I presented my bearish conjecture to Stephen Twigg, MP and Shadow Secretary of State for Education, and he largely agreed. However given his response and other considerations I believe that we don't have to be bearish - we can correct this chronic flat lining in the human capital yield curve.
We can change the way people, society and our nation perceives ambition, free thinking creativity and ambition.
But how do we embed a culture that rewards and celebrates ambition and success?
Firstly, we need culture and perception-shapers to positively shape the perceptions of young people.
We need the youth's role models to preach about the riches and importance of education. That means we need Wayne Rooney, John Terry, Johnny Wilkinson, Rory McIlroy and the like speaking on TV, online and to class rooms about the hope that educational credentials bring.
We also need high profile civic and business leaders to do the same and speak to young people about the benefits of a full education.
This proposal builds on the aims of Robert Peston's Speakers for Schools initiative which brings the successful in Britain to speak before the young and impressionable.
Secondly, equally as important to the success stories is the need to extol the stories of failure to the young and impressionable. By doing this we can ward against educational underachievement. Ultimately, 30 year men and women, who dropped out of school early, should testify to the young and vulnerable about the promise of education.
Thirdly, we need the enlightened and outward looking in society to mentor and work with the young and the impressionable in deprived areas and schools who are all too often caught in a trap of introspection. This could be done by setting up a government initiative like the one such in America called Big Brothers, Big Sisters.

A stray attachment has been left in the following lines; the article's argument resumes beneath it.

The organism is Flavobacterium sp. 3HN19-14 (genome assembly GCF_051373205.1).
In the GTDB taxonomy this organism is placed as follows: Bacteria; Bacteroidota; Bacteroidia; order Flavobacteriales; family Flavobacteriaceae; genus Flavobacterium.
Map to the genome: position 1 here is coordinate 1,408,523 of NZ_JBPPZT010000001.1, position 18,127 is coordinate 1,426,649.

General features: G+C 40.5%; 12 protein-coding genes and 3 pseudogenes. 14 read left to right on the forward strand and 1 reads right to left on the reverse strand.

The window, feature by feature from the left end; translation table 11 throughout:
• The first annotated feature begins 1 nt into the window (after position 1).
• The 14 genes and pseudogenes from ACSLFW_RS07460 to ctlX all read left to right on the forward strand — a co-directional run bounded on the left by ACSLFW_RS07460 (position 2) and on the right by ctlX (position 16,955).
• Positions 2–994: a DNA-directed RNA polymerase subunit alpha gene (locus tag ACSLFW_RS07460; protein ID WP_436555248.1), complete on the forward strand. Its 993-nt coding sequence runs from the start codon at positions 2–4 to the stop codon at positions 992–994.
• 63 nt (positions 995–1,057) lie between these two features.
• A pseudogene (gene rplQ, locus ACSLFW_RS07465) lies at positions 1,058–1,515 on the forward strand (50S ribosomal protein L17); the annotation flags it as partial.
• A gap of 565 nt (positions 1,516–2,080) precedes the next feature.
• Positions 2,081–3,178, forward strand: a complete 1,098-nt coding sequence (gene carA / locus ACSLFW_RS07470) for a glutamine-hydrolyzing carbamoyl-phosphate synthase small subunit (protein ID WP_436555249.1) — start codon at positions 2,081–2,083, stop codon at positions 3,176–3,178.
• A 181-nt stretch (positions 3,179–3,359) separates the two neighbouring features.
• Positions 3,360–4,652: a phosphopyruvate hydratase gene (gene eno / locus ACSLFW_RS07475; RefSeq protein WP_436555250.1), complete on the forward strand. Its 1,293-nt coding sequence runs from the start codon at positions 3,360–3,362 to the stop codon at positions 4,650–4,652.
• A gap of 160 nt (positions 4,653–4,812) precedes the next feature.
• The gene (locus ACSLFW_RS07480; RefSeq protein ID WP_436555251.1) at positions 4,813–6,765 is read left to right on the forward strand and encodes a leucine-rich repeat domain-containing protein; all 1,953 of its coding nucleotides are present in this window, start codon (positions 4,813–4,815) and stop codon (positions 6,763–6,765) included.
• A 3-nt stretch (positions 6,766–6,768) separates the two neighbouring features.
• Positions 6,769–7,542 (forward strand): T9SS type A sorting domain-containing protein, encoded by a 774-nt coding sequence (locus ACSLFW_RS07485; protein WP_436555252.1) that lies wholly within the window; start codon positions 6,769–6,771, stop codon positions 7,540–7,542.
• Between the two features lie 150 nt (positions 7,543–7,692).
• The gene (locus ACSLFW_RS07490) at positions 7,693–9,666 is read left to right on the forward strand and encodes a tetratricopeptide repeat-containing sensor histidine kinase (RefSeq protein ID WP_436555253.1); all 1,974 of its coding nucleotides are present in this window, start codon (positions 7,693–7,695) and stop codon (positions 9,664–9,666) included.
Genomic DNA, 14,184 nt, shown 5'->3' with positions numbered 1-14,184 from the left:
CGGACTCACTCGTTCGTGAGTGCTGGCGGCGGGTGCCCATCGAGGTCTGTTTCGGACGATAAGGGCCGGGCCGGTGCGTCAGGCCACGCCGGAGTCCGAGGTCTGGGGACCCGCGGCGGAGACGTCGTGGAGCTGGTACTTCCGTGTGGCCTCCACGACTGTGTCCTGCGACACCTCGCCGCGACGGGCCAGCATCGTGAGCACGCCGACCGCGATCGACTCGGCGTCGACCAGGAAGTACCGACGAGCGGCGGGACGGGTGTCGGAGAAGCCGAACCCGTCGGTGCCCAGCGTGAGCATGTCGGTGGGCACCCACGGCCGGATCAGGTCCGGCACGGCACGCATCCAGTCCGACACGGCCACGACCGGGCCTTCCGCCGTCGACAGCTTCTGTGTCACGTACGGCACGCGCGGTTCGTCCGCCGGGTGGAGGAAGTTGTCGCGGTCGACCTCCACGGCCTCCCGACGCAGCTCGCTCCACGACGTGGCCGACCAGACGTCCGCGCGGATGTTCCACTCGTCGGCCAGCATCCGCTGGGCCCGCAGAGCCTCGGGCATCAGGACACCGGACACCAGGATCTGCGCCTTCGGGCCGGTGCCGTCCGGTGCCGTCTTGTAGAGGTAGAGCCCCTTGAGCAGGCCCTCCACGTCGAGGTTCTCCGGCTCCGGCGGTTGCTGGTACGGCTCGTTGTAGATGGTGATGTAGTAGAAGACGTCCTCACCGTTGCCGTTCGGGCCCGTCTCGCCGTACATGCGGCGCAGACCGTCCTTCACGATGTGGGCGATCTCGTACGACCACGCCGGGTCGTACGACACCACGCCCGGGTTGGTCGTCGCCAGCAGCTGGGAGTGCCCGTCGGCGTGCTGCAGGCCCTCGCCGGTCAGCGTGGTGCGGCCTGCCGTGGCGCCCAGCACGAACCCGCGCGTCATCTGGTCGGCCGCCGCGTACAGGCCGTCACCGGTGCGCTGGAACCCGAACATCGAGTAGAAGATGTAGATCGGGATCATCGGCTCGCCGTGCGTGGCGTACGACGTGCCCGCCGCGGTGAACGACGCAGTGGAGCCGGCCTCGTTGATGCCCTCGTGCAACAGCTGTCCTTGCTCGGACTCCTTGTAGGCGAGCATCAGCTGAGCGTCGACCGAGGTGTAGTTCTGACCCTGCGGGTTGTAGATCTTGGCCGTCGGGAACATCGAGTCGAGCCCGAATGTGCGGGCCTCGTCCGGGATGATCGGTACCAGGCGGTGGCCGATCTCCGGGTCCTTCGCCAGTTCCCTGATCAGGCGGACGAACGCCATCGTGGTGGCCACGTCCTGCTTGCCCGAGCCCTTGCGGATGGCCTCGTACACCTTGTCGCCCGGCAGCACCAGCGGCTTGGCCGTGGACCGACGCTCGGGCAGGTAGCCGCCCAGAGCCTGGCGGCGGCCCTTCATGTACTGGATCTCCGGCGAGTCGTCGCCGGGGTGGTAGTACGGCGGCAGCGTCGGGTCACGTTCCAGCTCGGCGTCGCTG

After all parents are key to informing their children about industry insights and key career sound bites on how to get by on life, but if they can't do this, others should.
Fourthly, blending point one and two we need successful alumni to come back and mentor and speak with the students at the school.
This proposal builds on the Future First initiative: a social enterprise which operates in the greater London area under the philosophy that riches can be reaped from successful alumni feeding back into their old school and into the lives of the young students at the school.
Fifthly, we need less stick and more carrot. That means we need to show the end result of hard toil to a student instead of keeping the end result as a distant and far off ideal. This means bringing about more synergy between the world of education and the world of work.
All too often education is an island, entire of itself.
This would not only act as an incentive to hard work and a disincentive to educational idleness, but it would also make for real-world-literate school and university leavers.
Finally we need to restore a perception that other nations hold and that we all too often take for granted: that liberty, freedom of expression and education are priceless commodities at the core of a functioning democracy.
People come from abroad full of drive and ambition and ready to make the most of and capitalize fully on our education system. Yet the people born on this very land simply look upon our fantastic service with disdain and derision.
Unfortunately the same freedom that allows people to be the best in this country is the same freedom that allows people to get away with doing the bare minimum.
Ultimately with today's young generation advancing through life under unprecedented economic headwinds and under a most unhelpful national mood that looks upon ambition with contempt, things look bleak. However with the six recommendations noted above and other helpful pointers I'm sure we could go some way to mitigating the worst of these two evils.Suggest a correction